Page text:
Baker Electric, located in San Diego County, is a full-service, fourth-generation, family owned and operated company in business since 1938. It was a subcontractor to Barnhart Balfour Beatty, a design/build contractor with offices in San Diego and other Southern California cities, on a $22.66 million project for the Department of the Navy. Baker’s electrical portion of the project at NASNI was $1.97 million for a complete renovation of two seven-story BEQs, with 252 rooms in each building.
“Since it was a design/build project, Baker Electric played a pivotal role in the designing of the project,” said Ron Shannon, project manager, Baker Electric Inc. “For many months prior to construction, we worked with the design team, which included electrical and mechanical engineers sharing information and doing research, and participated in drafting of the plans and specs for owner approval prior to construction.”
During the construction phase, Baker Electric installed all new electrical devices, fixtures and switchgear.
“As far as we were concerned, it was essentially a new building since everything had been stripped except the concrete shell,” Shannon said.
Baker Electric’s subcontractor, Electronic Control System Inc. of San Diego, installed a fire alarm system consisting of a mass notification system, addressable devices and smoke detectors in every room.
Another fire and life safety installation was a complete fire sprinkler system for each building, which included Baker Electric’s installation of two Kohler 60-kilowatt (kW) diesel generators that will be used as backup for the fire pumps if power is lost to either building during a fire. The company also designed and installed a 50-kW PV system on the roof of each building.
“Baker did a super job,” said Mark Sarles, project manager, Barnhart Balfour Beatty. “Our company has applied for a certified LEED [Leadership in Energy and Environmental Design] equivalency through the U.S. Navy for the project.”
Also working under contract with Barnhart Balfour Beatty was Neal Electric, Poway, Calif. Neal Electric has provided electrical services to Southern California for more than 25 years.
Under Project Manager Sam Passanisi, Neal Electric renovated a BEQ at Camp Pendleton that encompasses 60,000 square feet of living space for 308 enlisted personnel. The work included repair and refurbishment of two-person sleeping rooms, offices, TV lounges, game rooms, a vending area, a reading/computer room, laundry rooms and windows. Neal Electric replaced the branch wiring, switchgear, lighting and telephone, cable TV and data wiring.
“The finished building exceeds energy reduction targets by 30 percent,” said Clark Thompson, president, Neal Electric.
Barnhart Balfour Beatty applied for LEED Gold equivalency for this project.
Southern Contracting Co.
Southern Contracting Co., San Marcos, Calif. was founded in 1963 by incorporating officers Richard McBride and George Bryant and is led today by McBride’s son, Timothy R. McBride. Southern Contracting and the city of San Marcos garnered two contracts as a subcontractor to the nearby city of Chula Vista, which received a grant from the Department of Housing and Urban Development using Energy Efficiency Community Block Grant program funds. One contract was for a solar project that was funded with $874,300 from the block grant program. It included design and installation of PV systems on 11 city buildings, including city hall. In total, the project was 480 kW, with an average of 45 kW per site. The other was for streetlight replacement.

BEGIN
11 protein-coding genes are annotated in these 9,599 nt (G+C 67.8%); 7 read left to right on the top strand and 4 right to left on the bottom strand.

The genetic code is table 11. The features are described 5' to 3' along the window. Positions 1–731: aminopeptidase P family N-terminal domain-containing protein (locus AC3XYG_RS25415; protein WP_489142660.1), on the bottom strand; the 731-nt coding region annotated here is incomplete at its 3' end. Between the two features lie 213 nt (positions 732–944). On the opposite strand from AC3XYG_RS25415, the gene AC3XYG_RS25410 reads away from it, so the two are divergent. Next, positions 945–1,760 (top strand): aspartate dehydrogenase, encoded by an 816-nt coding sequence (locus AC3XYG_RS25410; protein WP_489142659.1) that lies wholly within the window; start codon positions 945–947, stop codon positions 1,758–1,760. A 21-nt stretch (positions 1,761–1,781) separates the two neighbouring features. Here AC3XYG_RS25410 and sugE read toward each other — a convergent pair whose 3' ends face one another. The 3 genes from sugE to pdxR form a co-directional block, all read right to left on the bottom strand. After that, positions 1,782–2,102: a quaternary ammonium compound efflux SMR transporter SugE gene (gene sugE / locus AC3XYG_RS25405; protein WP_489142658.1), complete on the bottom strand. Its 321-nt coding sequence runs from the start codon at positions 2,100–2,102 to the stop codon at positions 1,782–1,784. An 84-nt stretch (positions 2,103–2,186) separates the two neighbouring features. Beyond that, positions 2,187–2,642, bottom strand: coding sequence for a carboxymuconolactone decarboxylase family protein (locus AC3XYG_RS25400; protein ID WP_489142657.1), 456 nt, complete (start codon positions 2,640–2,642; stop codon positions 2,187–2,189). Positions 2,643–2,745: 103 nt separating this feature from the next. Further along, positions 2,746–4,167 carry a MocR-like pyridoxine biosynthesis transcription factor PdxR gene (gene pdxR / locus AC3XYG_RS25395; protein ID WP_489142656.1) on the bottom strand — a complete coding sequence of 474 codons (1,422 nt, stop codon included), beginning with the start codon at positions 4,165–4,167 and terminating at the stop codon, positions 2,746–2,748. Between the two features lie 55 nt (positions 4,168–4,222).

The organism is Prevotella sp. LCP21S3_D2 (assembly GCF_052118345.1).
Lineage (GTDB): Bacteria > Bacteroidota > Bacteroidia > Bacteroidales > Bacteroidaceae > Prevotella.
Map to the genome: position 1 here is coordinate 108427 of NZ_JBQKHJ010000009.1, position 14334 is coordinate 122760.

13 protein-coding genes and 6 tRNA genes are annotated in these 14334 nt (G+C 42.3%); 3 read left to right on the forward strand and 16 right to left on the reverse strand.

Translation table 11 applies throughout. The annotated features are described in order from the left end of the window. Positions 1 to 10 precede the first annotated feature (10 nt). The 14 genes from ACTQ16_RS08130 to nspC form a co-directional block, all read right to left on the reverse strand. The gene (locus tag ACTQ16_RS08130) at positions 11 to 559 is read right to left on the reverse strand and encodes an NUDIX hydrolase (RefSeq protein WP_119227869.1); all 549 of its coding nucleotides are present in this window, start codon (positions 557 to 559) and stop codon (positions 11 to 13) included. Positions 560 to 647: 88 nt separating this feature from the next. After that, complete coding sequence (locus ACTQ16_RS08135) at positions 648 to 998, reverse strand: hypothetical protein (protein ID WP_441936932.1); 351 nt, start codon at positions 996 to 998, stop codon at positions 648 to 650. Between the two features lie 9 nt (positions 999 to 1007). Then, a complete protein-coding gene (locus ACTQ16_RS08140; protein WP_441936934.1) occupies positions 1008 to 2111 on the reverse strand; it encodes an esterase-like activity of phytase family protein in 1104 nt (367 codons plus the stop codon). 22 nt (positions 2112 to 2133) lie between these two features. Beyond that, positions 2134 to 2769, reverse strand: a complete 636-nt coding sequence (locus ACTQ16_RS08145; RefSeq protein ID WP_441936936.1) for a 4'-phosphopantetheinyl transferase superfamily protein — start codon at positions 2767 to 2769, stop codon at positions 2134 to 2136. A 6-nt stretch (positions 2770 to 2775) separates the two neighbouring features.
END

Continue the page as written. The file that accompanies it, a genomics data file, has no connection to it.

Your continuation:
“The actual installation of solar was pretty straightforward, but one of the biggest challenges with the solar project was making sure we complied with Buy American requirements and all the requirements of the block grant,” said Jim Filanc, director of marketing, Southern Contracting Co. “We had to get quotes from manufacturers who could prove they were making solar modules in the U.S. and reveal our certified payroll to prove we were paying the prevailing wage.”
“The city first secured the Energy Efficiency Block Grant in 2009, then applied for and got California Solar Initiative rebates as a reservation and secured the loan through the California Energy Commission (CEC), a 1 percent loan, which is to be paid back in 11 years,” Filanc said. “By combining all these sources and looking at the energy savings, the city was able to get the payback down to under 11 years, which allowed it to finance the entire project.”
Southern Contracting’s second project was for replacement of streetlights in all residential neighborhoods in Chula Vista, a project completely financed by a CEC 3 percent loan program, also requiring an 11-year payback. Southern replaced 100-watt (W) high pressure sodium lights with 52W light-emitting diodes, which amounts to a savings of 48W.
“If you assume an average of 11 hours a day of operation, the energy saving is 15 kW a month per light, which amounts to an annual savings of $191,000 per year,” Filanc said. “With that money, the city can reinvest in more energy-efficient projects and be an active participant in state greenhouse gas reduction goals.”
The aim of the ARRA projects was to stimulate the U.S. economy. Did they have that effect in the San Diego area?
“Although the long-term economic effect of ARRA is still unknown, it certainly was very beneficial to our contractors as it came at a time when there were few, if any, privately funded construction projects,” said Andrew Berg, manager, National Electrical Contractors Association, San Diego.
CASEY, author of “Kids Inventing! A Handbook for Young Inventors” and “Women Invent! Two Centuries of Discoveries that have Changed Our World,” can be reached at firstname.lastname@example.org and www.susancaseybooks.com.